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August 24, 2007

Paoay Heritage House Up for Restoration

Heritage house in Paoay up for restoration
The Ilocos Times
May 14, 2006
by Cristina Arzadon

Owners of a heritage house in Paoay town are working on the restoration of a historical landmark—a bubble-topped octagonal house built by their patriarch the late Constancio Duque in the early 1940s. Locally known as the Duque house, the American period architecture was given tribute as one of three heritage homes in Paoay along with the well-preserved twin Bahay na Bato (white houses to locals) owned by the family of Associate Justice Conchita Carpio-Morales.

Duque, a known teacher in his time, was one of the early Ilocanos who moved to the United States in the early 1900s. “He got the idea to go to the US because all his friends have left the Philippines,” recalls Constancio’s only son Estanislao Duque, now a doctor based in Mindanao.
But unlike other Ilocanos who worked on sugarcane fields, Constancio, then a 16 year-old high school student enrolled in a Vigan seminary, flew to Chicago, Illinois to continue studies. “He went there without knowing anybody. He used a one-year stipend that he had saved from the seminary for his plane ticket and start up his schooling,” Estanislao said.

Duque finished his high school and college education there before returning to his hometown Paoay in 1939 and later built the American-inspired colonial house. “It was in Chicago where my father got the design for our house,” Duquesa Duque-Dugan, Constancio’s youngest daughter who now lives in Australia, said. “He always wanted to be different. At the time when the neighborhood houses were the typical box-type wooden structure, our father built a spherical house using but his memory of the 20 years he stayed in Chicago,” Dugan said. “I remember when we were young, we would be asked where we live and we would say, idiay nagbukel (There at the round house),” Dugan said.

The old Duque is said to have hired skilled carpenters to execute the architectural design that he had kept only in his mind. The octagon-shaped American architecture is made of wooden stone-cut fa├žade with a bonnet of a roof. His eldest daughter Rosario Duque-Pobre who visited Chicago recently said bubble-topped houses remain a landmark there.

The Duque siblings had kept all their father’s memorabilia in their house, which had become a museum of antique pieces from the old piano to a phonograph and other wooden furnishings.
Lining the walls of the Duque house are early family photos including a sketch of the heritage house that was done by Duque’s granddaughter Marissa. The family plans to replicate the sketch to small keepsakes which could be given as souvenirs to tourists on a heritage tour in Paoay.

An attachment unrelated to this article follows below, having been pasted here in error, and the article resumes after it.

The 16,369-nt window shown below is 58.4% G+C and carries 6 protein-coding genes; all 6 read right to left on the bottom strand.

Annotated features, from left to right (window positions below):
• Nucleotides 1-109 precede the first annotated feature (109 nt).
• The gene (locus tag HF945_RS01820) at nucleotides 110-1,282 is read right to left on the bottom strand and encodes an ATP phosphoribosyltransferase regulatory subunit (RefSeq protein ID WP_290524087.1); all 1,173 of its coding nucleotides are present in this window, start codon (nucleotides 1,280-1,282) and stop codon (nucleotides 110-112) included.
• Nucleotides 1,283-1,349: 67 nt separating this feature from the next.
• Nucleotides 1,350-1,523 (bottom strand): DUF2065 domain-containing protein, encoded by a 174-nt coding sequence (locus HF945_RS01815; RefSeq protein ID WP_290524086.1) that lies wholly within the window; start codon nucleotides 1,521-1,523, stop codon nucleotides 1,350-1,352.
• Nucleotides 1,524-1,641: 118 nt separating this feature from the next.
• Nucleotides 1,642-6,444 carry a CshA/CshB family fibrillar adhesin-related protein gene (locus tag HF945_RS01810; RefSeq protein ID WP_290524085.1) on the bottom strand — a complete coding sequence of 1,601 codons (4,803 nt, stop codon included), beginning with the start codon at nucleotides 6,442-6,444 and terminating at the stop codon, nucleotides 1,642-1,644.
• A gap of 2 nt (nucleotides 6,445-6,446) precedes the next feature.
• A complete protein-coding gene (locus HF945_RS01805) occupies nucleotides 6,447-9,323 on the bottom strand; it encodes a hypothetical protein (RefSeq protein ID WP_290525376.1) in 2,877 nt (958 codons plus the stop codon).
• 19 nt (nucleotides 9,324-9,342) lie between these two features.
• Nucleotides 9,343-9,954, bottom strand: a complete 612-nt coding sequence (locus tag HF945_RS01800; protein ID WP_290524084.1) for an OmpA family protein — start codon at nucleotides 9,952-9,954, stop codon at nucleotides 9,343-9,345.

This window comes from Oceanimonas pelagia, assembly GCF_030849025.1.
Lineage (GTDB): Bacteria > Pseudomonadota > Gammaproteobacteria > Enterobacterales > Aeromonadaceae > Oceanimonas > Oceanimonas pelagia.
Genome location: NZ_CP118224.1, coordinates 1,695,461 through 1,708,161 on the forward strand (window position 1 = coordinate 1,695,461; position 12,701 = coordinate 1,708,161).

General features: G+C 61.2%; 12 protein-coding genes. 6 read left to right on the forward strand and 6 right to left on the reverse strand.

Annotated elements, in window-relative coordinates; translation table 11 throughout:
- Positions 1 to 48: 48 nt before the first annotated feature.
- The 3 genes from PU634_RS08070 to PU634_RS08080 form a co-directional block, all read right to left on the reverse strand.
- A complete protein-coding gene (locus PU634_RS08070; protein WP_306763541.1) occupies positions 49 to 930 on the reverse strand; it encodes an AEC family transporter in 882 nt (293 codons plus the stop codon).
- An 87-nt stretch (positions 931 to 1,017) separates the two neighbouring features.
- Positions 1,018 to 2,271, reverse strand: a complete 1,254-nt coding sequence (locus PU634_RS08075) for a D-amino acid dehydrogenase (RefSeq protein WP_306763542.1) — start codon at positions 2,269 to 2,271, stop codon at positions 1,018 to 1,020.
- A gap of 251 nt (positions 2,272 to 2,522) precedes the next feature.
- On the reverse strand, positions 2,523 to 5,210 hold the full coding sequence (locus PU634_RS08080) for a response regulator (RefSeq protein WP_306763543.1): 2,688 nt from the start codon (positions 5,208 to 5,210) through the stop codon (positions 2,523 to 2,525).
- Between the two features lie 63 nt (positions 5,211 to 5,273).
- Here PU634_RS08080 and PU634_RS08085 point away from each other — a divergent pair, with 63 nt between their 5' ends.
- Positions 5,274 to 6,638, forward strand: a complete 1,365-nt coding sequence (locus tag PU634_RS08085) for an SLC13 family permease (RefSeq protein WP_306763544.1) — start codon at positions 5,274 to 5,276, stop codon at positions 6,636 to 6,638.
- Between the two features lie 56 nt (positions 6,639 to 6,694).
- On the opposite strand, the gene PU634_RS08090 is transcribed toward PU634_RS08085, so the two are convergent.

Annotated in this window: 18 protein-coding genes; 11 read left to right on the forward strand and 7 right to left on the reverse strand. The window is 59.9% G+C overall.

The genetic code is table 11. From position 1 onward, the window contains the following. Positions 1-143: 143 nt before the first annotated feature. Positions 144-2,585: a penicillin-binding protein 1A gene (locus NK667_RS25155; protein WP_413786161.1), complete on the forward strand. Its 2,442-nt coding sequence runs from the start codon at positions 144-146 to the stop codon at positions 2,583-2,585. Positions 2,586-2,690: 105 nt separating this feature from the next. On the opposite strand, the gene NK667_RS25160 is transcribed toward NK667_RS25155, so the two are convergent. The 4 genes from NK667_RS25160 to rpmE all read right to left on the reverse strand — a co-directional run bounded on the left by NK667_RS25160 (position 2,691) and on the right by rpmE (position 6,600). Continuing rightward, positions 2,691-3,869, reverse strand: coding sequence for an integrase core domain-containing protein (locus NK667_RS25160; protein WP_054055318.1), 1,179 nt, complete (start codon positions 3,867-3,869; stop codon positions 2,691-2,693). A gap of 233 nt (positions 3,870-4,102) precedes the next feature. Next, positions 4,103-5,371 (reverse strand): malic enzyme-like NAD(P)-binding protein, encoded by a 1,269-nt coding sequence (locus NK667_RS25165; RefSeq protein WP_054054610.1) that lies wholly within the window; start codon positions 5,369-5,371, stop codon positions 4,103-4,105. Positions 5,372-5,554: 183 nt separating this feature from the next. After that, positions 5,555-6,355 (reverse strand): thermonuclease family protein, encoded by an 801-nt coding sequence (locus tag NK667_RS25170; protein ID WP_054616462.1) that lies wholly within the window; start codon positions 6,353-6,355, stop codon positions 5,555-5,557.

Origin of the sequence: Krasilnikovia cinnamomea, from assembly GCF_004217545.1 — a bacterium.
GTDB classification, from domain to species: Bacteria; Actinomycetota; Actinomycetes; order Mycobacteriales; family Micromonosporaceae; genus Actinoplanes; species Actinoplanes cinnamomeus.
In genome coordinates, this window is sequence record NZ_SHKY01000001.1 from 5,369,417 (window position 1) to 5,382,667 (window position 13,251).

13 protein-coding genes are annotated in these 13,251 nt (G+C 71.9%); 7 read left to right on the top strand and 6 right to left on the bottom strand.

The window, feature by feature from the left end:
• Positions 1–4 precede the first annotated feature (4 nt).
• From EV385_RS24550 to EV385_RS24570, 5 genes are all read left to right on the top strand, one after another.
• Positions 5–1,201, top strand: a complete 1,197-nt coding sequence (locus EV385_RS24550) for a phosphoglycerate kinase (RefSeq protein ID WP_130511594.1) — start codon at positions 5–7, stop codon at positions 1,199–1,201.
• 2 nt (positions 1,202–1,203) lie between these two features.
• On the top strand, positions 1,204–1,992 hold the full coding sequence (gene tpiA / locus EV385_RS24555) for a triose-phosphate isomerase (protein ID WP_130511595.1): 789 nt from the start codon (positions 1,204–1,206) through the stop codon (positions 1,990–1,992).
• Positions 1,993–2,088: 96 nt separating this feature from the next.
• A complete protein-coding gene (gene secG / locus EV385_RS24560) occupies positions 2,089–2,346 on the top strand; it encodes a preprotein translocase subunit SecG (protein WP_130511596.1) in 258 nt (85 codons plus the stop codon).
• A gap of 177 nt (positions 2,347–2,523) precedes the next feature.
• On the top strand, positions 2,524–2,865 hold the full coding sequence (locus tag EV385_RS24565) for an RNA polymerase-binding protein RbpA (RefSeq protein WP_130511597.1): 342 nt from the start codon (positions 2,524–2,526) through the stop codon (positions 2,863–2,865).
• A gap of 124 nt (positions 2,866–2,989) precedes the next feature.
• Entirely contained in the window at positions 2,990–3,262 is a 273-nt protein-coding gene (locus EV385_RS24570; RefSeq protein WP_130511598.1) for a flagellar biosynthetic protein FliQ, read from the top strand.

Dugan said restoring the house was a promise she made to her father before he died.
“I wanted to bring back my father to Chicago while he was on a visit in Australia. But he never had that chance because he was in a hurry to go back to the Philippines. I have since promised to restore the house as my way of making up for him,” she said.

Mindful of the attention that their house had courted, the Duque siblings have started planning its rehabilitation keeping in mind the need to preserve the original structure. Termites have destroyed some sections of the house while wooden planks either need replacement or reinforcement Except for some sections of the facade, the original structure including its wooden floors has not been disturbed. But because Paoay has always been a catch basin of floodwaters, the Duque house had been submerged in thick mud as indicated by its original stone fences peeping out from the ground. Several flights of its stone staircase leading to the front door also presumably sank because only a section of the pillars on each side of the stairs were sticking out. Traces of hardened mud from recent floods occupy the basement, which Dugan said makes a magnet for termites.

The family had already commissioned a restoration architect to do the works on their house.
Since talks about the restoration spread, Dugan said she had already seven architects showing up in their house with their restoration designs. She had narrowed down her list to two because she did not like the designs that others presented.“I could barely recognize our house,” Dugan said playfully as she showed to two design proposals, which transformed the house into a Spanish-colonial villa capped with tiled roofing.

Dugan clarified reports that the National Historical Institute had offered to help in the restoration of the heritage house. “Nobody has come forward to help in the restoration. There has been no offer, which we don’t really mind,” she said. Dugan added: “And in case there will be an offer in the future, we would like to see the guidelines first. We don’t want to lose control of our house where we will be reduced to mere administrators.”

She clarified, however, that their house is always open to people who share their passion in taking pride of their ancestral home. At one point, Marcos daughter, Irene Marcos-Araneta surprised the household members when she invited herself at the top of the staircase and asked politely if she could have a look of the house.

“We have always opened our house to everyone who cares to take a look. We don’t mind the attention. Anytime of the day, we see people outside the house either taking shots or filming the structure. We share the pride to others who would want to make a connection and a sense of ownership to this house that our father built,” Dugan said adding that the family will keep the house and the lot where it sits probably until kingdom comes.

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